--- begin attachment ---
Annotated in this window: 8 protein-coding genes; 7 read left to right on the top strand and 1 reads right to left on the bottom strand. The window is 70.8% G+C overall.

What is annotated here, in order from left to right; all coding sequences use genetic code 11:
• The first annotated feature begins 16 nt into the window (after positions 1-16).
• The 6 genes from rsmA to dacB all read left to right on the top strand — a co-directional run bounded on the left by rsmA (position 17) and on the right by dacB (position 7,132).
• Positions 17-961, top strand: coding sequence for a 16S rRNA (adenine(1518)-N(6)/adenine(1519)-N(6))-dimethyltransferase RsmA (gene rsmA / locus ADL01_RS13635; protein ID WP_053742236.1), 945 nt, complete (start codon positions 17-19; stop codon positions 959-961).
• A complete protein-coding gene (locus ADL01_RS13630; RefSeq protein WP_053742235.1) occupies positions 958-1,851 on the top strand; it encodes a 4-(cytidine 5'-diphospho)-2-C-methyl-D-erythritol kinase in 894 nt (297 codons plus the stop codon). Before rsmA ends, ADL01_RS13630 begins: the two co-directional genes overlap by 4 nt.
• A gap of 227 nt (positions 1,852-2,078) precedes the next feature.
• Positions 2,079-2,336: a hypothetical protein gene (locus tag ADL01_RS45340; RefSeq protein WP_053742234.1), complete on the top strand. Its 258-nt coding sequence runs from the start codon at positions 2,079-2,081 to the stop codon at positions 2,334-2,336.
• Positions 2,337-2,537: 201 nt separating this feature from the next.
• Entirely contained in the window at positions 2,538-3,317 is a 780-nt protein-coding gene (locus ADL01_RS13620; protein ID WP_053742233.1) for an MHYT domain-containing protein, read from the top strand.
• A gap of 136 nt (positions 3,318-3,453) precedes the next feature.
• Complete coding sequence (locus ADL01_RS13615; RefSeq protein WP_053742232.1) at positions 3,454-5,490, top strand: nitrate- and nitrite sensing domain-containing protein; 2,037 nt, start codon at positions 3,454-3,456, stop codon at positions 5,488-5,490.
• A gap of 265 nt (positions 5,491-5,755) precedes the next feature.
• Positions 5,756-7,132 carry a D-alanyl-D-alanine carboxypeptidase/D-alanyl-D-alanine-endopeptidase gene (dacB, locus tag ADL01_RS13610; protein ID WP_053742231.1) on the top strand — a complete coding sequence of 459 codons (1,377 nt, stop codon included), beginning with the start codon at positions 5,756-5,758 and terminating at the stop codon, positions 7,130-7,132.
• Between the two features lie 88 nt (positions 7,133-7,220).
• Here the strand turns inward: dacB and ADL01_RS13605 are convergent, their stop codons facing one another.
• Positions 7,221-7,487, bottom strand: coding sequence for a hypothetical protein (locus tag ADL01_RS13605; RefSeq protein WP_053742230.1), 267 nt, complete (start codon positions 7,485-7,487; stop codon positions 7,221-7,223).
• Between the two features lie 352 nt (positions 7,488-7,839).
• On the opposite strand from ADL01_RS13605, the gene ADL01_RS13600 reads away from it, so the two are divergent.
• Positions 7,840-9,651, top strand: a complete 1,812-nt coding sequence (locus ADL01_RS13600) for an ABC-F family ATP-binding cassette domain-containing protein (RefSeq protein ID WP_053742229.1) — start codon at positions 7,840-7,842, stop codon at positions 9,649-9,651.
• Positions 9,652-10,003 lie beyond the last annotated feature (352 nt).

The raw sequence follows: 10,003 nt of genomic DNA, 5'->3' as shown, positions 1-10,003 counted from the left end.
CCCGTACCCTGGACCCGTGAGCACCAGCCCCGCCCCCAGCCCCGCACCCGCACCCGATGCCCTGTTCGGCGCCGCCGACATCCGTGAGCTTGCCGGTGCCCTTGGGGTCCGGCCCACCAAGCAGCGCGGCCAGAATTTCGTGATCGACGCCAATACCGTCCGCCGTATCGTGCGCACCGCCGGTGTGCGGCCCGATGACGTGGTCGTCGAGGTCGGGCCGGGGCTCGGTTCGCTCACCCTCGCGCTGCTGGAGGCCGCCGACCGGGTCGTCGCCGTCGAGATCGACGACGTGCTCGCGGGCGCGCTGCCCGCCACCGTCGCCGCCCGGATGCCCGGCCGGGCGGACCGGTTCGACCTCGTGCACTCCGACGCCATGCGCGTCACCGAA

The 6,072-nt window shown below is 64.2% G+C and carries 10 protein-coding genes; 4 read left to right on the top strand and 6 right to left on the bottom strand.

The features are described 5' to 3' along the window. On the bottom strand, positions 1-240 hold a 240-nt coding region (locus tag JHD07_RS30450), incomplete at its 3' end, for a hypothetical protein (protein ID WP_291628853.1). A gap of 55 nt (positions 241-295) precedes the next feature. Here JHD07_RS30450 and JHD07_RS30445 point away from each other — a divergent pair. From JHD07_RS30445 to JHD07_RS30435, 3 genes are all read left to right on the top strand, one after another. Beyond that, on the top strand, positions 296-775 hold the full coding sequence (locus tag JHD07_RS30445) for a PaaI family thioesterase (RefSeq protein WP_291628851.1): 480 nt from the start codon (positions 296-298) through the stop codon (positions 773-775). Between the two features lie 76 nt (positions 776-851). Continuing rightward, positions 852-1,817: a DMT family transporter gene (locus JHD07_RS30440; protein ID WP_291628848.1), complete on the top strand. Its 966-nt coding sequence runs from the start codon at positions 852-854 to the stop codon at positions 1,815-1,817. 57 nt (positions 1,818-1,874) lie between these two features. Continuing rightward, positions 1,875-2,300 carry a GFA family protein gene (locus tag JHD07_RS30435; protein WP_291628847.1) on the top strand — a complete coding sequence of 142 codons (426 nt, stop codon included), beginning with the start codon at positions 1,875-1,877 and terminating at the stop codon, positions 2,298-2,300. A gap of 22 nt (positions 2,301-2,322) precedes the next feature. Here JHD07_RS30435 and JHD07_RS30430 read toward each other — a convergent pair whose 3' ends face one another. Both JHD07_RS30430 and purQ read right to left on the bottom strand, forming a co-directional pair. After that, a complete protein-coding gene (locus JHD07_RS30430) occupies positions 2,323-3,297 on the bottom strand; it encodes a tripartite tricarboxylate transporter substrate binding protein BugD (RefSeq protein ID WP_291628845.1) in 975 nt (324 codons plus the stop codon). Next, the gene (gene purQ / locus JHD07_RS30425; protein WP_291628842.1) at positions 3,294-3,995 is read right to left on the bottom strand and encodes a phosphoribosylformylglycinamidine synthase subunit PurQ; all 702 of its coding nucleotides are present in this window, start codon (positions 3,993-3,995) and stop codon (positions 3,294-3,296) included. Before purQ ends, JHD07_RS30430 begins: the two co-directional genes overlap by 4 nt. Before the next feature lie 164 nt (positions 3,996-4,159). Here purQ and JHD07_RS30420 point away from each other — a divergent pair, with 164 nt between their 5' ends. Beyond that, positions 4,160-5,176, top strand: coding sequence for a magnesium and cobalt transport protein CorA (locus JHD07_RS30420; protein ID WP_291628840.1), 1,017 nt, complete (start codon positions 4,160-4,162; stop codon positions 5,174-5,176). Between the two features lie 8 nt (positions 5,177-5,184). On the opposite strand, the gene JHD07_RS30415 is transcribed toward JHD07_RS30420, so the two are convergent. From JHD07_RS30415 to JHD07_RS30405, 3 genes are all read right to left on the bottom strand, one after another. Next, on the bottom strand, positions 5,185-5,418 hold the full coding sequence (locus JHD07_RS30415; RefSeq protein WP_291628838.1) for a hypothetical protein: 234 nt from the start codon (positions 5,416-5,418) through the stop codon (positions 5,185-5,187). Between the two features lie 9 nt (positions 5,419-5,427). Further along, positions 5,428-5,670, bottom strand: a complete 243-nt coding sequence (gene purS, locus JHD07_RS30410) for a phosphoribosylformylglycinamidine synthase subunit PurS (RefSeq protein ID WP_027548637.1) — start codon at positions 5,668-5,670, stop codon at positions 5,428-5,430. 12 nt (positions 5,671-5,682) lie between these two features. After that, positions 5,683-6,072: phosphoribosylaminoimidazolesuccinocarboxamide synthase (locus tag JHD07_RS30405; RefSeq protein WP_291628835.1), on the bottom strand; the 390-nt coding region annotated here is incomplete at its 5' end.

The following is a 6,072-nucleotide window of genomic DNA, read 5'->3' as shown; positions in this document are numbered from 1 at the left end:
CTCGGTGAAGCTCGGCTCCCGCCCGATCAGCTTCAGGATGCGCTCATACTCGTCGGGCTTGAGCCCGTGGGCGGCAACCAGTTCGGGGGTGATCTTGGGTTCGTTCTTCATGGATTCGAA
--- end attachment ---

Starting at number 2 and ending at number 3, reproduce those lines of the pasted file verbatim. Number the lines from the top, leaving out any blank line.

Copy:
What is annotated here, in order from left to right; all coding sequences use genetic code 11:
• The first annotated feature begins 16 nt into the window (after positions 1-16).